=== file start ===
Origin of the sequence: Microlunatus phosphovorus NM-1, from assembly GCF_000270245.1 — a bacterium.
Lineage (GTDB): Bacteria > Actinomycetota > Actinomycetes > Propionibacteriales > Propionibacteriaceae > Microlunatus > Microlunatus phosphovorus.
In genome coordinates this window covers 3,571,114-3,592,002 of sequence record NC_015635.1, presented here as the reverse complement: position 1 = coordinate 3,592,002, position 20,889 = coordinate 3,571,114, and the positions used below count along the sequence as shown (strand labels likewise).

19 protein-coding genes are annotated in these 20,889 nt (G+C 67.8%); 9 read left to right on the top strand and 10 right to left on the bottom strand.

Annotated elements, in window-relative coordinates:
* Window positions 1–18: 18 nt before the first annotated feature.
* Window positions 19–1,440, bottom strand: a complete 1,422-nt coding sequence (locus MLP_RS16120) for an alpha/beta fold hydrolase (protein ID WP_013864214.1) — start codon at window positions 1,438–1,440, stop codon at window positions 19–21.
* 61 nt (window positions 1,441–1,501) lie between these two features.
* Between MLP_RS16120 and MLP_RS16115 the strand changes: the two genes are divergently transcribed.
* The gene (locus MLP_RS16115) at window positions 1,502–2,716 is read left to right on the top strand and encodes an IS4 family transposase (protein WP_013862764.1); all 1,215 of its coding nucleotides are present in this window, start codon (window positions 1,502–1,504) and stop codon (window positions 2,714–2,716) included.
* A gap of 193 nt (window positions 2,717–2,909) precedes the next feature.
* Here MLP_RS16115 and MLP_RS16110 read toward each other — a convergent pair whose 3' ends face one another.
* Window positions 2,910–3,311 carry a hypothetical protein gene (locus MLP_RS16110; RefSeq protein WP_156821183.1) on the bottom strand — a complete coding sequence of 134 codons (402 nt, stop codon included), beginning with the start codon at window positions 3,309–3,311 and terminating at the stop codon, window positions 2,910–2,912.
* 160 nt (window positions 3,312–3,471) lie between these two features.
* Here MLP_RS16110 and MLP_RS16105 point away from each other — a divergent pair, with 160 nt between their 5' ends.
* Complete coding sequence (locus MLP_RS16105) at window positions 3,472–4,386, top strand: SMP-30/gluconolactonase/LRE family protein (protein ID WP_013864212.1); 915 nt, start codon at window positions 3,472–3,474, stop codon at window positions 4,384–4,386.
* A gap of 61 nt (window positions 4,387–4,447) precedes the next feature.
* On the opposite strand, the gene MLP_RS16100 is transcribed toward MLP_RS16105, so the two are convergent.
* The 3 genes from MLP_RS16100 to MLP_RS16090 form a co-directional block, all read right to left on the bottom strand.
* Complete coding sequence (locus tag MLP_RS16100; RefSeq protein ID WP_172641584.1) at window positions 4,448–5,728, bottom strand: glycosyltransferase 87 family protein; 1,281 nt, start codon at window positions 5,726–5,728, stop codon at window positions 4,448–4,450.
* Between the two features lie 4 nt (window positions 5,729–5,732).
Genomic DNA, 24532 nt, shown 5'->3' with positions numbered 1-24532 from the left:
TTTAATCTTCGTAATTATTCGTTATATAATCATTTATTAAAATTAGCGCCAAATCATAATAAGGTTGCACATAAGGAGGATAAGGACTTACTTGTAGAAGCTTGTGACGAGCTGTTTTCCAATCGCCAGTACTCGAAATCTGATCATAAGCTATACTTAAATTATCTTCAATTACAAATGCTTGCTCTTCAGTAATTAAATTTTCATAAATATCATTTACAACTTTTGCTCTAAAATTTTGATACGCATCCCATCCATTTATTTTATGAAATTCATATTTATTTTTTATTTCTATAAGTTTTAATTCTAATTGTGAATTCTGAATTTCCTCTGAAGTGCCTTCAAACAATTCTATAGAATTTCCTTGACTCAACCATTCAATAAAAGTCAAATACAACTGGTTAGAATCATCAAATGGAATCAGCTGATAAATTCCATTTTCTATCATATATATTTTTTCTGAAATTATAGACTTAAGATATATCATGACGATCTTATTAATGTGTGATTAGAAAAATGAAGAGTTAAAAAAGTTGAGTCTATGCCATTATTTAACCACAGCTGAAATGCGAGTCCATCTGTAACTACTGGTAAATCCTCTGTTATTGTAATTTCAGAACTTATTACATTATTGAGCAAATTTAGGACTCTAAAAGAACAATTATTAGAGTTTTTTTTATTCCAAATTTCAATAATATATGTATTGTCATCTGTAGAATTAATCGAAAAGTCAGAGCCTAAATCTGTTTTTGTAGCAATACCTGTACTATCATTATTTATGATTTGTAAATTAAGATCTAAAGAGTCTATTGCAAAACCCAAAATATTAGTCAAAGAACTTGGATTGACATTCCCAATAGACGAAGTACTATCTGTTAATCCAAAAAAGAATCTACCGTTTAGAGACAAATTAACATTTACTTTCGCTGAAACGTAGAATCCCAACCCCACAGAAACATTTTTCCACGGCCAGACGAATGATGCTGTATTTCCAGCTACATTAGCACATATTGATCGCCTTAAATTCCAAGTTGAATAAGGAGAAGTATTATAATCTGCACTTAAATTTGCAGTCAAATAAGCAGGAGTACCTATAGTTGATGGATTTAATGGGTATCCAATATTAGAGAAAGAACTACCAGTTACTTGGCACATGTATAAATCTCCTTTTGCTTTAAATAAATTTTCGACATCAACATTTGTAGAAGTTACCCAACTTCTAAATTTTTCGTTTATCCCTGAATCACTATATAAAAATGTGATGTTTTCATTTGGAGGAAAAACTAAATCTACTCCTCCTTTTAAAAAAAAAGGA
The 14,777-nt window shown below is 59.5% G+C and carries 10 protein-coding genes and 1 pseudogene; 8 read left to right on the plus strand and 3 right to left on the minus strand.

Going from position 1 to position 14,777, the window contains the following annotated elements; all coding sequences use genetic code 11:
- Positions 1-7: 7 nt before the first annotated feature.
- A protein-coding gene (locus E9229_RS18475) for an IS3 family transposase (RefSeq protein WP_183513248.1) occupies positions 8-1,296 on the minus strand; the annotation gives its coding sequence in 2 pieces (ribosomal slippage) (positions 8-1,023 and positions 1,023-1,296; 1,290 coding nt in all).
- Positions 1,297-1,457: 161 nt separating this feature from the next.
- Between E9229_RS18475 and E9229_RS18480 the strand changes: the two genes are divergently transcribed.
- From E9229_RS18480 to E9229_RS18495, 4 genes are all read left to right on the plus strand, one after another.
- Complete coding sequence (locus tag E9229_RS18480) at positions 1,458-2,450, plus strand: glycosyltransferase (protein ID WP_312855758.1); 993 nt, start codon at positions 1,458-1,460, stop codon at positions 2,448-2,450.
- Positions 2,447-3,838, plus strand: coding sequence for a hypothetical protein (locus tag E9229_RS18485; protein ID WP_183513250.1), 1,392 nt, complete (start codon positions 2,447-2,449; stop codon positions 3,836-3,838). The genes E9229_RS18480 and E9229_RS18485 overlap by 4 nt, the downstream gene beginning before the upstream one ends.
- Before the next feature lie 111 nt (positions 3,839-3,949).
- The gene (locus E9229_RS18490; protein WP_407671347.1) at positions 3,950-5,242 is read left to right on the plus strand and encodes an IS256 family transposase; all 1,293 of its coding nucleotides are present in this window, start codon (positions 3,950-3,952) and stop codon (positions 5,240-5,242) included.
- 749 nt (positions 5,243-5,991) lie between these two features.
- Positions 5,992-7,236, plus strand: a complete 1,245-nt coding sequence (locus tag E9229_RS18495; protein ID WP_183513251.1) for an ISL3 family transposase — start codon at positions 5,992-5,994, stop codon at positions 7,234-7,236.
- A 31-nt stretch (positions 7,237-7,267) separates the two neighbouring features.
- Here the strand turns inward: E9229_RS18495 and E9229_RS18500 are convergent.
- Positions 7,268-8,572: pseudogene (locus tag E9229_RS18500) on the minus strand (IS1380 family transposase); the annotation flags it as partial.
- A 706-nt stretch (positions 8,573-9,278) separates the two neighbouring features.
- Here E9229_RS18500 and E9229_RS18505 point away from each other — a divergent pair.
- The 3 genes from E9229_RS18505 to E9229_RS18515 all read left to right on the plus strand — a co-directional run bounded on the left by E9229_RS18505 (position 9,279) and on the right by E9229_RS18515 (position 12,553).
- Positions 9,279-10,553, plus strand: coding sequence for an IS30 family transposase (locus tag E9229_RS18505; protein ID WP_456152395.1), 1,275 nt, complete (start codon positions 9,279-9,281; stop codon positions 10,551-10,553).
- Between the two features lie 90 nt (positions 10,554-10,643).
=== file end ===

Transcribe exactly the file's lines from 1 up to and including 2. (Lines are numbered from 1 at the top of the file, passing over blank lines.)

Origin of the sequence: Microlunatus phosphovorus NM-1, from assembly GCF_000270245.1 — a bacterium.
Lineage (GTDB): Bacteria > Actinomycetota > Actinomycetes > Propionibacteriales > Propionibacteriaceae > Microlunatus > Microlunatus phosphovorus.